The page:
Lawrence Heaney is continuing his investigation of the evolution and ecology of mammals in island ecosystems on a wide range of issues, including systematics, biogeography, population ecology and genetics; this research is carried out in North America and especially in Southeast Asia. He is also increasingly active in issues involving conservation of biological diversity.
Bruce Patterson focuses on the ecology, evolution and conservation of tropical mammals. His work on systematics and biogeography of small mammals, especially in the tropical Andes and Amazon, now routinely involves host-parasite coevolution studies. His systematic studies also involve fieldwork, students and collaborators in tropical Africa and SE Asia.
Steven Goodman is studying the living and fossil mammals and birds of Madagascar, making remarkable new discoveries of species, documenting patterns of biological diversity, and providing advanced training to Malagasy graduate students in systematics, ecology and conservation biology.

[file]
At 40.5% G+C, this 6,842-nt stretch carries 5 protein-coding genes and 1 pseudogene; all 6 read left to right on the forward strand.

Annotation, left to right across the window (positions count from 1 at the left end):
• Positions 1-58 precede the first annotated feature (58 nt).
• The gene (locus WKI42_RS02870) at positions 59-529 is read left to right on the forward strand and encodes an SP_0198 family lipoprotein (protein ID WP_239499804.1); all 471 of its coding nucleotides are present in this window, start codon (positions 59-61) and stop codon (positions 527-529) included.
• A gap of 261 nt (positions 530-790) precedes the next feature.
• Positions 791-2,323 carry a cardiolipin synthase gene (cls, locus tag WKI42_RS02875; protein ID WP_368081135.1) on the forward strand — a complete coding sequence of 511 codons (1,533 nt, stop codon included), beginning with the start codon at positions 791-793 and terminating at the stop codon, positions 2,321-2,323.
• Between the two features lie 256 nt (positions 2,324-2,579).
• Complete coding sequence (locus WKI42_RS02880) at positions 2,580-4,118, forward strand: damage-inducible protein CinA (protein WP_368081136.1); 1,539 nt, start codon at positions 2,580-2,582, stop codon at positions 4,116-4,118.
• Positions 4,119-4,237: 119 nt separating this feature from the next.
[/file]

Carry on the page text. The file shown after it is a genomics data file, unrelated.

Julian Kerbis Peterhans is investigating the biogeography and systematics of African small mammals, particularly those on mountaintops astride the Albertine Rift in Central Africa.
Bill Stanley studied the biogeography and ecology of small mammals in montane areas of East Africa, with particular emphasis on the fauna of the mountains of Tanzania.
Jack Fooden studied the systematics and biogeography of Old World monkeys, particularly macaques (genus Macaca). His studies are exemplary for integrating distribution, ecology, and genetics with systematics to produce comprehensive, authoritative revisions.